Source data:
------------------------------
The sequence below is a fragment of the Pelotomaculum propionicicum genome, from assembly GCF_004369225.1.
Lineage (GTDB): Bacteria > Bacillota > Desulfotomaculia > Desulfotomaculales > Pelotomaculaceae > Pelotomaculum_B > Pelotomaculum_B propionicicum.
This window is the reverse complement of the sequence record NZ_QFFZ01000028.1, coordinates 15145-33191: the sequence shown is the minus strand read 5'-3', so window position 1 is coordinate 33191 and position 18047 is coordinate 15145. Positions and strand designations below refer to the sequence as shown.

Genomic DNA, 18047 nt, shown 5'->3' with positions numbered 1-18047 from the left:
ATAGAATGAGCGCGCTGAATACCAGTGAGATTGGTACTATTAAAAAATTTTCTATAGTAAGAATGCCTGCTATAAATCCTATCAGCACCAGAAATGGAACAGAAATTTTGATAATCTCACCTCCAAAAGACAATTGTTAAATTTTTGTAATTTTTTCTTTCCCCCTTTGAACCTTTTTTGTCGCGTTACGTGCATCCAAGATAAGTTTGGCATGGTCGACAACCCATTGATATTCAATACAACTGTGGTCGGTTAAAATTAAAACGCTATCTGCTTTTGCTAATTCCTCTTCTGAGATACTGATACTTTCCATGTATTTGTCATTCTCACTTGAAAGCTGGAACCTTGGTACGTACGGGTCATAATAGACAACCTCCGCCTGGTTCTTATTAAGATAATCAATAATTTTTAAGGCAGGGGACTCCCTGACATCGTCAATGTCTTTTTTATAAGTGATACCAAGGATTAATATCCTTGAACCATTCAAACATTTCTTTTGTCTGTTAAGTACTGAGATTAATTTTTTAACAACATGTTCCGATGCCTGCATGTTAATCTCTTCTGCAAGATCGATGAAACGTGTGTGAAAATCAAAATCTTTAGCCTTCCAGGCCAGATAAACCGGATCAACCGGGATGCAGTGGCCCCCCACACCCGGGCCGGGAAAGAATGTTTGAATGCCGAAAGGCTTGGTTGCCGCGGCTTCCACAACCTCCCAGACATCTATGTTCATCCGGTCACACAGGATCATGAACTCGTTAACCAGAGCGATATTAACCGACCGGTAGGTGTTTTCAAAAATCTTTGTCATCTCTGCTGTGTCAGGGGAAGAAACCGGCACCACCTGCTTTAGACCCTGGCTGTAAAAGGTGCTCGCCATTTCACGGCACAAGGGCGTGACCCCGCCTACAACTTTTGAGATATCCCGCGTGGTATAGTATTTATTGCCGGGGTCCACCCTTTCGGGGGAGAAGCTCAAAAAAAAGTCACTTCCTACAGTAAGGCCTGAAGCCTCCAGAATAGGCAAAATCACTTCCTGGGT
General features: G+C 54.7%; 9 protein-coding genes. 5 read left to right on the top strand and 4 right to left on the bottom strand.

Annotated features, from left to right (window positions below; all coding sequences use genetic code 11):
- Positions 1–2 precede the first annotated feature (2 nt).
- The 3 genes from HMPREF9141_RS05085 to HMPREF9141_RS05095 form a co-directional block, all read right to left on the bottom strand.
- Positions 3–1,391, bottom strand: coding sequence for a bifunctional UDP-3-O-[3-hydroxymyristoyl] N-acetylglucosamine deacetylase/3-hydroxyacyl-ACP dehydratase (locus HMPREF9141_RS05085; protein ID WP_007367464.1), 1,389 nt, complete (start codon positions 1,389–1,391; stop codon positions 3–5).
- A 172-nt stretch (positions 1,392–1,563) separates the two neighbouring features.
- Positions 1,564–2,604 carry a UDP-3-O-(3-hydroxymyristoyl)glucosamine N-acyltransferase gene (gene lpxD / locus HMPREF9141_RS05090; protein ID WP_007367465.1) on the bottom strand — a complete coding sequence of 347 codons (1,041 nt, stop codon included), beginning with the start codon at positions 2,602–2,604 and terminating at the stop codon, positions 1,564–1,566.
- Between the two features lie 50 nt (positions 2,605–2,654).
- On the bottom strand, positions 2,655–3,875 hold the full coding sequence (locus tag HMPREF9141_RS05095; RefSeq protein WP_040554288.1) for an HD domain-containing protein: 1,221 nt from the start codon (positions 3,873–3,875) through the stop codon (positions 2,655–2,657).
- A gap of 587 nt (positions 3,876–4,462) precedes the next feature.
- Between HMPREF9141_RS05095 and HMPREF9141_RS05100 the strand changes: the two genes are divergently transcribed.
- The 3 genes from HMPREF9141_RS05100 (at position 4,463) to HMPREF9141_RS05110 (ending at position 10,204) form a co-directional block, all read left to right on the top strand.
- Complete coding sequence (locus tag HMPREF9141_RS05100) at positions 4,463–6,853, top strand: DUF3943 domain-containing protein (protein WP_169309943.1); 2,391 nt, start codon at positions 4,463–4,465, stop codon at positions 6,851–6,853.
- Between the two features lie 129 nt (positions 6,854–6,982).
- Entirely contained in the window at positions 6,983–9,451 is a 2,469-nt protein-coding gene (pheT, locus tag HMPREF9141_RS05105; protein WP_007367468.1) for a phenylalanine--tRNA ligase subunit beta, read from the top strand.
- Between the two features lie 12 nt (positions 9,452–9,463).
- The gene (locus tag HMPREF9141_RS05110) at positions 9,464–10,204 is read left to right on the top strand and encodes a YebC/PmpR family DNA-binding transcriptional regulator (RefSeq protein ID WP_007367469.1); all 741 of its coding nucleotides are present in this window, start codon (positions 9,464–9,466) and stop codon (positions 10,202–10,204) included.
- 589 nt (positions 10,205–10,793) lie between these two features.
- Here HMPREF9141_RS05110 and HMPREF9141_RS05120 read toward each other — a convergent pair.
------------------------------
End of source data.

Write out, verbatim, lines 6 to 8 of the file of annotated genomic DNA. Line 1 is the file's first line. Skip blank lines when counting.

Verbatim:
General features: G+C 54.7%; 9 protein-coding genes. 5 read left to right on the top strand and 4 right to left on the bottom strand.

Annotated features, from left to right (window positions below; all coding sequences use genetic code 11):
- Positions 1–2 precede the first annotated feature (2 nt).